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Holly Near

"We are a gentle angry people We are a land of many colors We are gay and straight together We are a peaceful loving people And we are singing, singing for our lives."

For more than 30 years, Holly Near has used her music to inspire social change. She has sung on picket lines, in prisons, and at Carnegie Hall. She has worked with the United Farm Workers, Central and Latin American solidarity groups, labor unions, women's groups, anti-racist organizations, gay and lesbian rights organizations, disability rights educators, and environmental groups. She was one of the first artists to use her political beliefs to form her own record company, and her independence has cost her access to the mass media. Instead, she inspires change community by community.

Using music for change is no safer than other methods of social activism. During the Viet Nam War era, Holly's concerts were interrupted so often by bomb threats that she began to understand them for what they were: a right-wing tactic to stop war protests. When officials ordered musicians and audiences out of buildings, Holly stayed. Over the years, the scene would be repeated in different ways and in different places. In El Salvador, Holly was part of a music festival devoted to opposing death squads. When soldiers pointed machine guns at the artists and told them that they could not perform, Holly stayed. And she sang.

Born in rural California, Holly has been singing since she was a small child. In the late-1960s she was drawn into the anti-war movement and began to use her voice to inspire social change. She started working professionally in 1971. Her first international work was with the Free The Army group, entertaining and supporting soldiers who were resisting war and racism from within the military.

In the early-1970s when Near tried to get a record contract, she was encouraged to change her lyrics. Rather than do so, she became one of the first artists to use her political beliefs to start her own record company, which she named Redwood Records. Near used her company to produce other cultural artists. She coordinated the first Sweet Honey in the Rock tour in California and recorded their first album on her label. She also brought to the US many international artists who sang in support of solidarity, including Inti Illimani, the acclaimed Chilean ensemble.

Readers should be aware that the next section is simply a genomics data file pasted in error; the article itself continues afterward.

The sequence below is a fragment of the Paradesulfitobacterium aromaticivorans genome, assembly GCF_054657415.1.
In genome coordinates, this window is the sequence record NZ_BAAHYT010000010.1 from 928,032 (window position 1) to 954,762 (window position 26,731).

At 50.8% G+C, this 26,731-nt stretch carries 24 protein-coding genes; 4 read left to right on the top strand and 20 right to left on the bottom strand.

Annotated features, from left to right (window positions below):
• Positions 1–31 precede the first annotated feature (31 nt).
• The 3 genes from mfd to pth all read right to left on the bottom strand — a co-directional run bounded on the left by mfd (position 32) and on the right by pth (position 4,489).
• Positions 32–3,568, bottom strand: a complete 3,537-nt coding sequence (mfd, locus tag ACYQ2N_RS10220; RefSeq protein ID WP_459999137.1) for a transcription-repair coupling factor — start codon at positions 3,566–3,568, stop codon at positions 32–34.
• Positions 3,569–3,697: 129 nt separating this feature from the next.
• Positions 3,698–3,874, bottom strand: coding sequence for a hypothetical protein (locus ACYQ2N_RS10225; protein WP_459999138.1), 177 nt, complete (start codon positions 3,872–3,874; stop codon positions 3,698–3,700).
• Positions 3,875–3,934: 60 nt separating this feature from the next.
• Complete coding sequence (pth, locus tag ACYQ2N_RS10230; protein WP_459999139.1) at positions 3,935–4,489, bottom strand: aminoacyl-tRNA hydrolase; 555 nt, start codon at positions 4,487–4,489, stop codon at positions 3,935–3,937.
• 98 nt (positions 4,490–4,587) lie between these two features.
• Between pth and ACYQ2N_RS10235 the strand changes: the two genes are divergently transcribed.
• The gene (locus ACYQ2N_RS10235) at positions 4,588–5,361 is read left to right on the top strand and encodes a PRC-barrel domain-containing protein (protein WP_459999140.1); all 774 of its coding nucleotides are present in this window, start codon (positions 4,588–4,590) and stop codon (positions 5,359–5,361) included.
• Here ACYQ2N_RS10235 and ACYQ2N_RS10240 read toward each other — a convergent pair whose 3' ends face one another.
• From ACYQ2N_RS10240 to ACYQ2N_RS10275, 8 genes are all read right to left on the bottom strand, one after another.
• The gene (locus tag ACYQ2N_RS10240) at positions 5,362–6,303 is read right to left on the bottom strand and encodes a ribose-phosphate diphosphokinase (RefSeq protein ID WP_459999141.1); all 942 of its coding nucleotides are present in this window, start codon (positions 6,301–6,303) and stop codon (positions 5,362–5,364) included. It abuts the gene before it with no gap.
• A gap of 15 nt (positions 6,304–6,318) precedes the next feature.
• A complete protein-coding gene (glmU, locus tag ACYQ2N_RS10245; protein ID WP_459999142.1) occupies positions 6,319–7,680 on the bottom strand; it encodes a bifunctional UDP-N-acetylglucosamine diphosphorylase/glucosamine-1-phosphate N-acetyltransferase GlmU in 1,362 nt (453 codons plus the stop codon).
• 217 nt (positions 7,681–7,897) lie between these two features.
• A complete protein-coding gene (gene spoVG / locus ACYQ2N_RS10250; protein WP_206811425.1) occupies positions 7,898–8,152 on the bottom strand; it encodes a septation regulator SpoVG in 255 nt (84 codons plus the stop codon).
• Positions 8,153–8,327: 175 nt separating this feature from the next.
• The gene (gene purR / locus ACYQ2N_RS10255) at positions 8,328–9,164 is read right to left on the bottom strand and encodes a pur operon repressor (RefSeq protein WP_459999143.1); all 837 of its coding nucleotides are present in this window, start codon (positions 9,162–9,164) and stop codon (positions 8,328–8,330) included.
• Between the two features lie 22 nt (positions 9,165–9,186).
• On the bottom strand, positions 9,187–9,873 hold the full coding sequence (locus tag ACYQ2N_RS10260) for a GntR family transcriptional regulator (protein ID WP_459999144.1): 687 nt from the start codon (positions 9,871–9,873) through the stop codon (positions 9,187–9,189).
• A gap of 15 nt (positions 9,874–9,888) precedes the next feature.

Her songs are anthems of hope and critical thinking, calling on the audience to rise up to their best selves. She was one of the first artists to include an American Sign Language interpreter at her concerts, and her inclusion transformed hundreds of people into advocates for disability rights and services.

The phenomenon of the "cultural worker" can be linked directly to Holly's pioneering work. Her music chronicles social change in the United States. Many activists will say that they "grew up" with her music and that she is always by their sides, taking the next step towards improving their work as activists.

. . From "We are Singing for our Lives," by Holly Near

We are a gentle angry people
And we are singing, singing for our lives
We are a land of many colors
We are gay and straight together
We are a peaceful loving people
And we are singing, singing for our lives.

 

It was happening again. Holly Near had begun her concert protesting the Vietnam War, when authorities declared a bomb threat and ordered audience members and musicians to clear the room. Holly stayed. The "threats" had happened so often that she knew them for what they were: a right-wing tactic to stop war protests. Over the years, the scene would be repeated in different ways and in different places. In El Salvador, Holly was part of a music festival devoted to opposing death squads. When soldiers pointed machine guns at the artists and told them that they could not perform, Holly stayed. And she sang.
Born in rural California, Holly has been singing since she was a small child. In the late 1960s she was drawn into the antiwar movement and began to use her voice to inspire social change. She started working professionally in 1971, and her first international work was with the Free The Army group, entertaining and supporting active soldiers who resisted war and racism. When Holly tried to get a record contract in the early 1970s, she was encouraged to change her lyrics. Rather than do so, she became one of the first artists to use her political beliefs to start her own record company. Holly used her company, Redwood Records, to produce other cultural artists. She coordinated the first Sweet Honey in the Rock tour in California and recorded their first album on her label. She also brought many international artists to the USA who sang in support of solidarity, including Inti Illimani, the acclaimed Chilean ensemble.
Holly's songs are anthems of hope and critical thinking, calling on the audience to rise up to their best selves. She was one of the first artists to include an American Sign Language interpreter at her concerts, and her inclusion transformed hundreds of people into advocates for disability rights and services.

 

Most of the progressive music we hear today, including women's music, has been directly inspired and influenced by Holly Near. The whole phenomen of the "cultural worker" can be directly linked to her pioneering endeavors.

 

Redwood Records

 

Northern America | United States of America

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